Reinventing for the 21st century
How much Foxconn’s plan to create 13,000 jobs will benefit the City of Racine has been debated.
Naysayers have endured decades of disappointment in a city with a high rate of poverty, one of the worst ranked urban public school districts in the state, a small percentage of high school students attending college and crime rates rivaling cities more than double its size, according to data from the state and the U.S. Census Bureau.
But at one time, Racine employed thousands at its manufacturing companies. At its peak, J.I. Case Co. employed more than 5,500 people, serving as the city’s largest employer for 120 years.
J.I. Case broke ground on a new headquarters complex along the Root River in downtown Racine in 1990, but by 1992, as the company was celebrating its 150th anniversary, it also was planning to cut 4,000 workers.
By the mid-1990s another 300 people were laid off. Case Corp. merged with New Holland N.V. to become CNH Group NV in 1999, and in July 2002, Racine’s tractor plant closed.
J.I. Case wasn’t the only manufacturer to abandon Racine.
Western Publishing, the company that published the Little Golden Books, was founded in 1907 in Racine and at one time employed thousands. The company closed in August 2001.
Other companies that have closed or moved out of the city in the 1990s and 2000s include Racine Steel Castings, Walker Manufacturing and Young Radiator.
Even S.C. Johnson & Son Inc., which at one time invested millions in Racine’s downtown, announced in 2015 it would move 175 employees to Chicago.
“We’ve lost more than 14,000 manufacturing jobs in the last generation and those jobs did not get replaced by other family-supporting wage jobs,” said Racine Mayor Cory Mason.
Mason, 45, was elected in October after spending more than a decade in the state Legislature.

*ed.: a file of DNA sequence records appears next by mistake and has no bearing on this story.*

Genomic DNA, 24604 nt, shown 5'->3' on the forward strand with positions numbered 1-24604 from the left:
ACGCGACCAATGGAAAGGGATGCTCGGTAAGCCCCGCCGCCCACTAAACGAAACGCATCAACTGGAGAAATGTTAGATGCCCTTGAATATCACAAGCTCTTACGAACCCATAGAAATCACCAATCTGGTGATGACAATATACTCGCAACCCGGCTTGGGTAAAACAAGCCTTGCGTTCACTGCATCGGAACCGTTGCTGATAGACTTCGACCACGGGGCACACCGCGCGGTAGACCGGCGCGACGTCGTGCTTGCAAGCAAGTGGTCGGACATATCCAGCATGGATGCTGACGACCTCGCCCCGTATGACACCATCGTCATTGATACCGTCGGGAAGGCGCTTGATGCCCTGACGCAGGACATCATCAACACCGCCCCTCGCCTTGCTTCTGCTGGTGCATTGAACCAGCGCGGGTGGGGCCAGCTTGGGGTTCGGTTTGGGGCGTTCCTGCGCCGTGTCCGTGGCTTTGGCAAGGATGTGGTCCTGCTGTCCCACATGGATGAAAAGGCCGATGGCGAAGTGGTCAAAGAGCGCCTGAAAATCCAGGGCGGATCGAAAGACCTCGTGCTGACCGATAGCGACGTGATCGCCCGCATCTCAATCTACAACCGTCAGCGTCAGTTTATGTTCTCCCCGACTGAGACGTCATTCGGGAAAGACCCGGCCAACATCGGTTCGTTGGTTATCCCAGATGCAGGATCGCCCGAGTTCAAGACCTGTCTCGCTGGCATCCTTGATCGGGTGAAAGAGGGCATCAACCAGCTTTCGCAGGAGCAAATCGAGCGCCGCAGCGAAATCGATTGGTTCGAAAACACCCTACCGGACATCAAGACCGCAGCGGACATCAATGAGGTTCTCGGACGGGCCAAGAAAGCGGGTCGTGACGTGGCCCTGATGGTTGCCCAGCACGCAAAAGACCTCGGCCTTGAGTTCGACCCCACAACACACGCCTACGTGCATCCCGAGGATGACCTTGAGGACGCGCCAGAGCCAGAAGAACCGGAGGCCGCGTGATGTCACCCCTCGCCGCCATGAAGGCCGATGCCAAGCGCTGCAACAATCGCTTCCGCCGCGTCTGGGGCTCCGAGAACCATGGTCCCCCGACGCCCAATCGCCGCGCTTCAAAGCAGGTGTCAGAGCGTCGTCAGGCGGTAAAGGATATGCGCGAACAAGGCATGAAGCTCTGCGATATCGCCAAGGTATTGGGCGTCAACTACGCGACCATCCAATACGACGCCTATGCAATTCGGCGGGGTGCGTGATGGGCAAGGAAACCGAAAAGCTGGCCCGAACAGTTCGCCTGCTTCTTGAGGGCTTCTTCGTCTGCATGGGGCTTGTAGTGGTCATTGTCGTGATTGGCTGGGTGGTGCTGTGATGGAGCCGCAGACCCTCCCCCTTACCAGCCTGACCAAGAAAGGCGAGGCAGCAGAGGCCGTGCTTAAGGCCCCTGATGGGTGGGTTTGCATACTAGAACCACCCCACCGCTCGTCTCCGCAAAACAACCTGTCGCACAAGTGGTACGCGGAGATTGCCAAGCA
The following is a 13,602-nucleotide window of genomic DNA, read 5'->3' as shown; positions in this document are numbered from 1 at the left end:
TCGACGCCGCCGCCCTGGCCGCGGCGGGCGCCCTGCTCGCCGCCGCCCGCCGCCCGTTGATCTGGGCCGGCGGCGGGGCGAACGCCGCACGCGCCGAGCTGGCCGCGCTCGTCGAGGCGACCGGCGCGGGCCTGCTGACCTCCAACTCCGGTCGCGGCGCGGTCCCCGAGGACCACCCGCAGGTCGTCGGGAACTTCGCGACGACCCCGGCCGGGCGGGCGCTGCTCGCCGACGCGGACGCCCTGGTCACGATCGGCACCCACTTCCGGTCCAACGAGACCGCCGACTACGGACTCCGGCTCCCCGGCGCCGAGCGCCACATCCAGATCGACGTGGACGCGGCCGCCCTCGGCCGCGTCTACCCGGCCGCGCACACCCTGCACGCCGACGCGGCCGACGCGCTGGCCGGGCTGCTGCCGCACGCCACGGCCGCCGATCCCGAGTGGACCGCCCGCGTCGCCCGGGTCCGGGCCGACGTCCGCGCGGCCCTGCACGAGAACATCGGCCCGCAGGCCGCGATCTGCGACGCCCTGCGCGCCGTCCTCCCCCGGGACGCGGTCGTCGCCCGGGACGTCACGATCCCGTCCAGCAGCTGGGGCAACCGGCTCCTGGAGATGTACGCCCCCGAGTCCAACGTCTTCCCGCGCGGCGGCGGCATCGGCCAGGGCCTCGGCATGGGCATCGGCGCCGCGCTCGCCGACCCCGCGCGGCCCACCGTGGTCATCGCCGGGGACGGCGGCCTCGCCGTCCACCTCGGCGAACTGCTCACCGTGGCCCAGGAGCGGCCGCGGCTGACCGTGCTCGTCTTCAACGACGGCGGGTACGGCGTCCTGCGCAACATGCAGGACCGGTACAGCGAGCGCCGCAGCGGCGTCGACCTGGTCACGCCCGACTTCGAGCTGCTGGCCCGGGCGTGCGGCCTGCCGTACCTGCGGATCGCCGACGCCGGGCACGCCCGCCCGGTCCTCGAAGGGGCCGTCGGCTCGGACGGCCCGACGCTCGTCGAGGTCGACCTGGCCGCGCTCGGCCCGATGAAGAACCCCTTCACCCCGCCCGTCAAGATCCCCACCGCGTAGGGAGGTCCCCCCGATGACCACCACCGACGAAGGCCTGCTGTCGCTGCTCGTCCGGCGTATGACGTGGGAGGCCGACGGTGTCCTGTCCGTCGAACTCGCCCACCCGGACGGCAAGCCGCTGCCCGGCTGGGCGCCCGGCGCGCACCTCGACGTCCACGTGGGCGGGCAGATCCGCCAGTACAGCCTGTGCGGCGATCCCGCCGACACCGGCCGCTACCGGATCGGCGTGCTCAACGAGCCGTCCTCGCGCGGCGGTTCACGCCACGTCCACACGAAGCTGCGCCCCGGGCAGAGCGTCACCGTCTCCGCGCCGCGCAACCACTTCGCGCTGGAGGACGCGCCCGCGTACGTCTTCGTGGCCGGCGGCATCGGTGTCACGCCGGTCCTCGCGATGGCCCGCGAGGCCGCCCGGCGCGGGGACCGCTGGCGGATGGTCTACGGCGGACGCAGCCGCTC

Like most Gen Xers who grew up in Racine, his friends’ grandparents and parents worked at one of the large manufacturers that have since left the city or downsized. Mason’s father worked at SC Johnson.
Mason recalls going to J.I. Case High School, where he and his friends were told to hurry up and graduate so they could buy a house and go to work with their fathers.
“You weren’t going to be rich, but you would be fine,” he said. “Now, it’s a different economy.”
Over the past 20 years, Racine has struggled to find its new identity, Mason said. The city has a wealth of natural assets – close to Milwaukee and Chicago, situated on Lake Michigan, with a historic downtown – but a 20-minute drive from I-94 to the city has hampered growth. Poverty has long plagued Racine.
“We are in a really interesting transition right now,” Mason said. “Racine did the 20th century really, really well. But part of all of the Foxconn excitement means we can define what we are going to mean for this century.”
Kenosha, which has similar demographics, location and population to Racine, took a major economic hit in 1988 when Chrysler Corp. shuttered the American Motors auto assembly plant, taking more than 5,000 jobs with it.
Today, the site is home to more than 300 condominiums and apartments known as Harbor Park. Mason credits Kenosha’s city and county leaders with the success.
One of Kenosha’s advantages over Racine is that it is simply closer to Chicago. Kenosha County has attracted several businesses from Illinois.
Milwaukee author and historian John Gurda said one of the reasons Kenosha has fared better than Racine is the Metra commuter rail line that runs from downtown Chicago to Kenosha. Metra, coupled with the fact that a number of Chicagoland residents have moved to Kenosha County, has aligned Kenosha with Chicago, Gurda said.
There have been discussions for more than a decade about extending Metra to Racine and Milwaukee with a KRM commuter rail line, but it has not gained traction.
“I think (Racine) has become a smaller-scale Milwaukee, struggling with deindustrialization and poverty, but it hasn’t yet turned a redevelopment corner, fueled in part by millennials,” Gurda said. “Perhaps Foxconn will change that dynamic.”
Gurda said what Racine has undergone is similar to Cleveland, Buffalo and other industrial cities in the north, all of which are going through “mid-life crises.”
Bruce Renquist, retired owner of Racine-based design firm Renquist Associates, started his company in 1969. He worked with Racine-based firms including J.I. Case and SC Johnson, but said he ended up doing more business in Texas than Racine, or even Wisconsin.